There has been much information in the media in the past few days about the coronavirus in the United States. This notice has some basic information that may be helpful for persons with intellectual and developmental disabilities (I/DD), their families, and direct support professionals (DSPs).
The New Jersey Department of Health (DOH) has a free, 24-hour public hotline for questions on the coronavirus.
The phone number is 1-800-222-1222.
The hotline is operated by the NJ Poison Information and Education System, also known as the NJ Poison Center, which is a division of the Department of Emergency Medicine at Rutgers New Jersey Medical School. Click
to see the DOH web page on the coronavirus.
The US Centers for Disease Control and Prevention (CDC) has lots of information on the coronavirus on their website, which is available
The most important thing that everyone can do now is to remain calm, and to utilize the basic illness prevention strategies that are important in preventing all types of viruses, including the flu and the coronavirus. These strategies are summarized below:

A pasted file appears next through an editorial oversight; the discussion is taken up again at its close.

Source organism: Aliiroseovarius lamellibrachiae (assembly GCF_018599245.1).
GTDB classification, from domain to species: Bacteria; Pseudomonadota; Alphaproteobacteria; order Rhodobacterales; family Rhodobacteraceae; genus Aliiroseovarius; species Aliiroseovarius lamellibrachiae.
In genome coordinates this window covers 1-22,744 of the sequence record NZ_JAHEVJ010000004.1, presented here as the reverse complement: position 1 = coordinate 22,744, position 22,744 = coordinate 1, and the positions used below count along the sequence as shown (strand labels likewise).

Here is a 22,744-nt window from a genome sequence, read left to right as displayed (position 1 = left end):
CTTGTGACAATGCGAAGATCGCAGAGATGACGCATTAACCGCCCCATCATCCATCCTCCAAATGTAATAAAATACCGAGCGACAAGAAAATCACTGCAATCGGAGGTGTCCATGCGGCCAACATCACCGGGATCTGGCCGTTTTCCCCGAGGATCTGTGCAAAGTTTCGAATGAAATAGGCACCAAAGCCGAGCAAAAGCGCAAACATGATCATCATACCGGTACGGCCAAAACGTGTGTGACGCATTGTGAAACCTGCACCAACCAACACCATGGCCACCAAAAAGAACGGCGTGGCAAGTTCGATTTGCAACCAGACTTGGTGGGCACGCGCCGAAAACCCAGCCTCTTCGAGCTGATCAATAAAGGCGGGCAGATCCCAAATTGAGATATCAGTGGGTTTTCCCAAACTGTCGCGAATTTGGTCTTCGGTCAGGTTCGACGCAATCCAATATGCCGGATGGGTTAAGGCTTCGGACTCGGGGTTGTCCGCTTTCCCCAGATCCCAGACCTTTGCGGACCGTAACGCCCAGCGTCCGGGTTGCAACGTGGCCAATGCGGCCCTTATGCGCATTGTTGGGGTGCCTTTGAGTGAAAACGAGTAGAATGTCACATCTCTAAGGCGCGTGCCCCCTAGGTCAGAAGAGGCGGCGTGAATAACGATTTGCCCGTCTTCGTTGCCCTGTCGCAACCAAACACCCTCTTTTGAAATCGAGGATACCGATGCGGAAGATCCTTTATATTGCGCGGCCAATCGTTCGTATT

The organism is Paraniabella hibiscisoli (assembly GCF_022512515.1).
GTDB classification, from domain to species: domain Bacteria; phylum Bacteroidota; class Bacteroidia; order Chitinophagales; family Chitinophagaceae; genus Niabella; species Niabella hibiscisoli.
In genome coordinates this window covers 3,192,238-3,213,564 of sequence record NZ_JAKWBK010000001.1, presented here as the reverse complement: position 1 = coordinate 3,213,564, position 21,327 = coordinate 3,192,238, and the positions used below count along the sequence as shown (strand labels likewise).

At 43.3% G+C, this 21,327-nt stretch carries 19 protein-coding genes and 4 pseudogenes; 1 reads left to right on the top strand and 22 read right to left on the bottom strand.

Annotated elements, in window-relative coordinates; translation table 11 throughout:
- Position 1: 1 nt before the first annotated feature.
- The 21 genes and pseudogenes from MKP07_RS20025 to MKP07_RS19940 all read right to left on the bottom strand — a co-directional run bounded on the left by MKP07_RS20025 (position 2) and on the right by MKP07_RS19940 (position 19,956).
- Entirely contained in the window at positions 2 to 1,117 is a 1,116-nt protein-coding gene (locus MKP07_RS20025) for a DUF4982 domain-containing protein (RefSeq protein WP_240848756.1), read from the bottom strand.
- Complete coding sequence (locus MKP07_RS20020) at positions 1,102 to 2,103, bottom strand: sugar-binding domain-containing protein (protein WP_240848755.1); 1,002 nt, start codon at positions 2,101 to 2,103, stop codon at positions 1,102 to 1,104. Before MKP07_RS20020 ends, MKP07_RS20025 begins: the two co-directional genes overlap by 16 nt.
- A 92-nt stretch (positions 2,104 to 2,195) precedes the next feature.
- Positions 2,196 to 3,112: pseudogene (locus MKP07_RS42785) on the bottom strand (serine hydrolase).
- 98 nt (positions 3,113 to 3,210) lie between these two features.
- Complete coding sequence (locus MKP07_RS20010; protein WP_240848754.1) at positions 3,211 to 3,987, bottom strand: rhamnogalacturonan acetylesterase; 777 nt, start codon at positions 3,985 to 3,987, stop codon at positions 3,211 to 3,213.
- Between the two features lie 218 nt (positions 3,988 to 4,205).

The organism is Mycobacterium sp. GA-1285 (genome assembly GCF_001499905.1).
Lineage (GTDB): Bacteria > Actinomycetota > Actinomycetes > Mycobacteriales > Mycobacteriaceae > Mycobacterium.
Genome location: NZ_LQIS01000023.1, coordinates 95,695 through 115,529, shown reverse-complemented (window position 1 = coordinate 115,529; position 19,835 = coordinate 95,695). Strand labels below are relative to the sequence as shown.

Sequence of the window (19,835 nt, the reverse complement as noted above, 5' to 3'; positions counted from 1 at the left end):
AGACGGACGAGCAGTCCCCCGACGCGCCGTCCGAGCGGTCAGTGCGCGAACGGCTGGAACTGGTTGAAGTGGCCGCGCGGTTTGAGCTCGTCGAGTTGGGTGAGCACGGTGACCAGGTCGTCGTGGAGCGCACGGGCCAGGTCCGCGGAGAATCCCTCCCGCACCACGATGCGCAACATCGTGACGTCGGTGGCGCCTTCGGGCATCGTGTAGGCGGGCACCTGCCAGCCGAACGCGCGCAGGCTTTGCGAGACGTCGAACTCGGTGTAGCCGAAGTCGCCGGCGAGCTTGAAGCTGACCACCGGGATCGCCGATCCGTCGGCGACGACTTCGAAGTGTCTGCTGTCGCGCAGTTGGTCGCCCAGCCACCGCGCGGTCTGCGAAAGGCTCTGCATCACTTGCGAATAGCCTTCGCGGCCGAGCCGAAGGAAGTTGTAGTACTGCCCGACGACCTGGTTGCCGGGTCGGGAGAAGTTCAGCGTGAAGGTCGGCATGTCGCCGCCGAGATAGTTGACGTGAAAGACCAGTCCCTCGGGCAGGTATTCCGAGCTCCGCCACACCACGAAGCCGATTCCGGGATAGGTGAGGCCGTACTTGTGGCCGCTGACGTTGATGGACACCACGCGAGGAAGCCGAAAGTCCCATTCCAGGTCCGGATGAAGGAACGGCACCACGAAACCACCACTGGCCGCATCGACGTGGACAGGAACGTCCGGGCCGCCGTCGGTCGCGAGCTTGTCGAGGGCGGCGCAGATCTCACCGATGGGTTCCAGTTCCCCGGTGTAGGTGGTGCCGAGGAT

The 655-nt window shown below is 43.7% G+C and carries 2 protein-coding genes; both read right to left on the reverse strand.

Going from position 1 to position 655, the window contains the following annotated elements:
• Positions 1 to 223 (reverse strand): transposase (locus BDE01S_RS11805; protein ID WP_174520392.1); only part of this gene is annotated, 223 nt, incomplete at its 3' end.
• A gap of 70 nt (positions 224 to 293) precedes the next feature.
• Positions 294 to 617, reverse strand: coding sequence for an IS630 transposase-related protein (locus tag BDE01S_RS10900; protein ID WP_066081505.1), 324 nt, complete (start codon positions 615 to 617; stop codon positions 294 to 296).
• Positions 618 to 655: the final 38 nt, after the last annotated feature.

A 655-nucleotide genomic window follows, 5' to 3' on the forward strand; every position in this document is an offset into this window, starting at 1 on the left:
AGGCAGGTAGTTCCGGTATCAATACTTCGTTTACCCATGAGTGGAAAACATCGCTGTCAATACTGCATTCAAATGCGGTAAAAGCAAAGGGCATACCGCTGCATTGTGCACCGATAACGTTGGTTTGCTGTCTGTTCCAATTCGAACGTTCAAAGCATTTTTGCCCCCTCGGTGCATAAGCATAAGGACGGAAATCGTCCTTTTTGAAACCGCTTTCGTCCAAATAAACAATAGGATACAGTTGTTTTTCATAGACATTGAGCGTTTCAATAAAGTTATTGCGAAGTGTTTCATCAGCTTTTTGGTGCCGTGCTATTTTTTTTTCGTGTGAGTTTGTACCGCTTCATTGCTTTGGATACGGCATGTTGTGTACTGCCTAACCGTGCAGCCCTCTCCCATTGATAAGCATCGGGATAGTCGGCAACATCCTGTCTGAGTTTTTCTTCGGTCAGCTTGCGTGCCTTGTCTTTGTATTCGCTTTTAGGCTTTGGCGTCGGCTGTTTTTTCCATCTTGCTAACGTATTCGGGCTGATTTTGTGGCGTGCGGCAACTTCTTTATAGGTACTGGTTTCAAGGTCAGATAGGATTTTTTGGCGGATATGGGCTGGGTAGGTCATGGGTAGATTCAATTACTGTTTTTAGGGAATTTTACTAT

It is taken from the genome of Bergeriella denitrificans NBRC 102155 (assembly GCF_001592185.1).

- Wash your hands regularly with soap and water for at least 20 seconds. If soap and water are not available, use an alcohol-based hand sanitizer that contains at least 60% alcohol.
- Avoid touching your eyes, nose, and mouth with unwashed hands.
- If you are sick, stay home from work, a day program, or school
- If you are coughing, cough into the inside of your elbow instead of covering your mouth with your hand. Cover your nose with a tissue if sneezing and throw the tissue into the trash.
- If a family member or a person with I/DD in a group home is sick, it is important to clean and disinfect objects that the person who is ill has touched.
- Drink lots of fluids
Persons with I/DD or their caregivers should always contact their health care providers if there are concerns about the individual's health (whether the concern is regarding influenza, another type of virus, or the possibility of the coronavirus).
The CDC is not recommending face masks for healthy people, but they could be helpful for an individual who is sick, to prevent that individual from transmitting that illness to others. In the event that the coronavirus spreads in the United States and disrupts one's daily routines, it is a good idea to develop contingency plans, just in case they are needed.
As further information on the coronavirus in the U.S. becomes available, it is important to check trustworthy sources, such as the CDC website or the NJ Department of Health website (see the links above).